If you’re looking for fans of how President Donald Trump and U.S. Secretary of Education Betsy DeVos have handled the coronavirus pandemic, the nation’s K-12 education workforce probably isn’t the best place to look. And overall, their opinion of governors has also taken a turn for the worse, although there’s considerable variation between states.
New Education Week survey results published Tuesday find that two-thirds of the educators surveyed said they have a less favorable view of DeVos due to her response to the pandemic, while less than 5 percent said they had a more favorable view of the education secretary. That’s a big increase in disapproval of DeVos from April, when EdWeek asked educators the same question about her.
The numbers for Trump are better, but not by much: More than 60 percent of educators said their opinion of Trump had grown worse due to his approach to the coronavirus. (The survey didn’t ask educators about Trump in April.) Here’s the visual breakdown of those numbers:
The new survey was administered to a nationally representative sample of 1,366 educators (242 district leaders, 251 principals, and 873 teachers) on July 22-23.
The president’s standing among educators has never been particularly high: 29 percent of teachers voted for Trump in 2016, according to a 2017 EdWeek survey, while 50 percent voted for Democratic nominee Hillary Clinton. The same survey also found that DeVos was less popular than her boss.
This month, amid ongoing concerns about the nation’s tottering economy, Trump has repeatedly demanded that schools open their buildings and hold in-person classes to start the academic year, threatening (without any real power behind it) to withhold education aid from those that don’t and accusing Democrats of seeking to keep schools shut. However, he recently said that schools in coronavirus “hot spots” might need delay holding face-to-face classes.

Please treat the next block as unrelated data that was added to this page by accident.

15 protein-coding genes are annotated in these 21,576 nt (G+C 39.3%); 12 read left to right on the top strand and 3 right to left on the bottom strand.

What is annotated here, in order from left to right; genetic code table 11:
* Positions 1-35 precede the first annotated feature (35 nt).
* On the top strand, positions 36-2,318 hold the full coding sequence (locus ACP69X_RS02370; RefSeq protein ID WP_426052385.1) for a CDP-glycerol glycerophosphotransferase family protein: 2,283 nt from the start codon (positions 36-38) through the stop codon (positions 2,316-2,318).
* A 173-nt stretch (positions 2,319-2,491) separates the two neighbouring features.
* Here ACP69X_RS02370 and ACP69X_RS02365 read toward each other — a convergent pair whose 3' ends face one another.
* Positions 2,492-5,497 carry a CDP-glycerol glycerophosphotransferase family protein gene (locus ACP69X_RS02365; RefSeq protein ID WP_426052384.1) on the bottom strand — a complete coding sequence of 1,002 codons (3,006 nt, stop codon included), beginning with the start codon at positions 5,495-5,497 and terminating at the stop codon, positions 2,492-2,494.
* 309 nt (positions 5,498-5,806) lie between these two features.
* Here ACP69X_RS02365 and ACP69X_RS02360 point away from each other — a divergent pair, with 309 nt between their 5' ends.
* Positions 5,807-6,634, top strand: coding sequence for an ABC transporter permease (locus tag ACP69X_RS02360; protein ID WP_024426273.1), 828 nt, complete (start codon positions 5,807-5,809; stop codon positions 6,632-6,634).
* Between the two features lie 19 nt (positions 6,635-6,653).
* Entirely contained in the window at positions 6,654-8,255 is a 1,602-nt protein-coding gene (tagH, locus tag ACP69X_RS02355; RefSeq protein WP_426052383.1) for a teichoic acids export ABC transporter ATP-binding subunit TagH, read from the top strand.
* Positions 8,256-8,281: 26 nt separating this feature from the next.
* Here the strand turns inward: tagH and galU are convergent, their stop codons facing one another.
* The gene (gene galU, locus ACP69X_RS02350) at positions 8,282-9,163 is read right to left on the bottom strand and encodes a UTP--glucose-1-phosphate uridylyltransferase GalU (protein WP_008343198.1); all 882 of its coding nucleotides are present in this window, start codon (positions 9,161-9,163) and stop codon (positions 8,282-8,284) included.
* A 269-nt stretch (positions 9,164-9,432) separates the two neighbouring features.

Meanwhile, in the first phase of the pandemic, DeVos gave guidance to schools on several policy issues and got kudos from the education community for letting states cancel annual federally mandated tests. But she has joined Trump in pushing for schools to physically reopen in recent weeks, saying that children will suffer immensely if they do not return to in-person classes—despite her previous advocacy for virtual learning—and minimizing the health risks that open schools pose.
The Trump administration’s political strategy for addressing education during the pandemic has contributed to a backlash from many educators who believe there’s a lack of leadership from Washington and elsewhere.
That belief extends to governors to a certain extent, although the shifts in their views in recent months depends significantly on which state you’re talking about. (Although respondents hailed from the District of Columbia and every state except South Dakota, 16 states attracted enough survey respondents to break out the results individually.)
From April to July, the share of educators who said their views of their governor have grown less favorable due to the state’s coronavirus response increased from 17 percent to 35 percent. And the share of those whose views had become more favorable declined from 57 percent to 39 percent over the same time frame.
However, in Michigan and Pennslyvania, two of the three states Trump depended on to beat Clinton in 2016, the majority of educators said their opinions of the Democratic governors there (Gretchen Whitmer and Tom Wolf, respectively) had become more favorable; the picture is more mixed in the third state, Wisconsin.
Meanwhile, half of respondents in Ohio said their views of Gov. Mike DeWine, a Republican, had become more favorable, compared to just 28 percent who said their opinions had become less favorable.
Click here for more results from Education Week’s survey about issues like distance learning and mask requirements.
Photos from left: President Donald Trump during a coronavirus task force briefing at the White House (AP Photo/Evan Vucci); U.S. Secretary of Education Betsy DeVos in Coral Springs, Fla., in 2018 (Lynne Sladky/AP); diptych by Andrew Ujifusa for Education Week